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Worksite health promotion programmes: Why don’t people participate?

Worksite health promotion (WHP) programmes are designed to help identify and address health and lifestyle issues, and are offered by 40-75% of employers in Europe and the US. But research suggests that a high proportion (50-75%) of workers do not participate. Why do so many employees choose not to take part? Toker, Heaney and Ein-Gar investigated the reasons for nonparticipation, and have identified a variety of barriers, as published in the European Journal of Work and Organizational Psychology.

According to the World Health Organization, workplaces are “one of the priority settings for health promotion into the 21st century”. Previous studies suggest that WHP programmes can enhance employees’ health, offering significant physiological, behavioural and work-related benefits. However, the success of these programmes is limited by the high rates of nonparticipation.

Toker, Heaney and Ein-Gar survey 1,926 university employees who had been invited to take part in a two-stage WHP programme. The first stage was an online health risk assessment (HRA) questionnaire, for which participating employees received a US$150 incentive payment. This stage had to be completed in order to move on to the second stage, a health education workshop.

The researchers focused on five employee characteristics and beliefs (“implicit barriers” to participation): age, gender, position at work, perceived personal health, and perception of organizational commitment to employees’ health. They also considered “explicit barriers”, which were employees’ self-reported reasons for nonparticipation (e.g. lack of time, low expectations). In addition, they tied the two types of barriers to give a better understanding of nonparticipants’ decision processes.

The Conservation of Resources (COR) theory was used as a framework. COR concerns the way in which individuals try to retain and protect the things they value, such as time, energy and access to information. If such resources are threatened, individuals aim to minimize losses. In the case of a WHP programme, nonparticipation can be seen in terms of reducing the loss of resources, or as a response to low expectations of resource gain.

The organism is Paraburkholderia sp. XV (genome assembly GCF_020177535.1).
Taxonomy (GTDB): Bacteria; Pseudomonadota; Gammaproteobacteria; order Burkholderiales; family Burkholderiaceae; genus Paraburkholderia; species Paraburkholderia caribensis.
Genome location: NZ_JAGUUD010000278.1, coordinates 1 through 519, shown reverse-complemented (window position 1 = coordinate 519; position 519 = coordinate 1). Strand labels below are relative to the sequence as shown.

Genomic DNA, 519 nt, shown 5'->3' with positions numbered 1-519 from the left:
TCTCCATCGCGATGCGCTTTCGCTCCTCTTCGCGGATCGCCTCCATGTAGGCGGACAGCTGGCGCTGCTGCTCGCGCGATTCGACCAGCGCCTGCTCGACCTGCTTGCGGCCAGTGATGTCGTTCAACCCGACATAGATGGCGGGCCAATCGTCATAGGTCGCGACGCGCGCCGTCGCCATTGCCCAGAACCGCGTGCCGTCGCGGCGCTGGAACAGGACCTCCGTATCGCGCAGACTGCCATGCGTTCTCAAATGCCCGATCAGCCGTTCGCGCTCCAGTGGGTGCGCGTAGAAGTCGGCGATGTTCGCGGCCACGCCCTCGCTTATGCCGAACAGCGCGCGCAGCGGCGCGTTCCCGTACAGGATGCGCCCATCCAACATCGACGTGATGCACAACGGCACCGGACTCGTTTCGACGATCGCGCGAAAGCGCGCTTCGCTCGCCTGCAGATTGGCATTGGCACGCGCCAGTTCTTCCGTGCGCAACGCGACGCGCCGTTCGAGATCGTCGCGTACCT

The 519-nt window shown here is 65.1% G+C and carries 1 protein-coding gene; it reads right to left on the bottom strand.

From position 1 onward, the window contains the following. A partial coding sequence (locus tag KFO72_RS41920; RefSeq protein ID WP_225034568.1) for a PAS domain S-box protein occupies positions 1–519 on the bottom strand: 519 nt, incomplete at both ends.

The study found a range of reasons for nonparticipation. Generally speaking, men, employees in lower occupational positions, and employees with impaired health tended to withdraw from both stages of the WHP programme. Nonparticipation in the first stage – the questionnaire – was more common among older employees, and employees who perceive the organization as not committed, while for the second stage – the workshop – nonparticipation was more common among younger employees and those who were not interested in making lifestyle changes.

Toker, Heaney and Ein-Gar conclude: “Our findings suggest that organizations should not only pay attention to the potential gains that WHP programmes offer but should also identify the resources that are at risk and minimize their actual and perceived potential loss.”

The main practical implication is that WHP programmes should be tailored to specific employee groups. This could include tailoring communication channels to particular types of employees to ensure full awareness of the programmes. Employees’ fears about confidentiality in completing the online questionnaire could be addressed by providing reassurance on anonymity. Having a designated health educator could help in encouraging participation from those employees who need the programme most (namely those with impaired health) but who are less likely to take part.


Why won’t they participate? Barriers to participation in worksite health promotion programmes, Sharon Toker, Catherine A. Heaney & Danit Ein-Gar, European Journal of Work and Organizational Psychology, 20th October 2014, DOI: 10.1080/1359432X.2014.968131, published online 20 October 2014.

Source: Taylor & Francis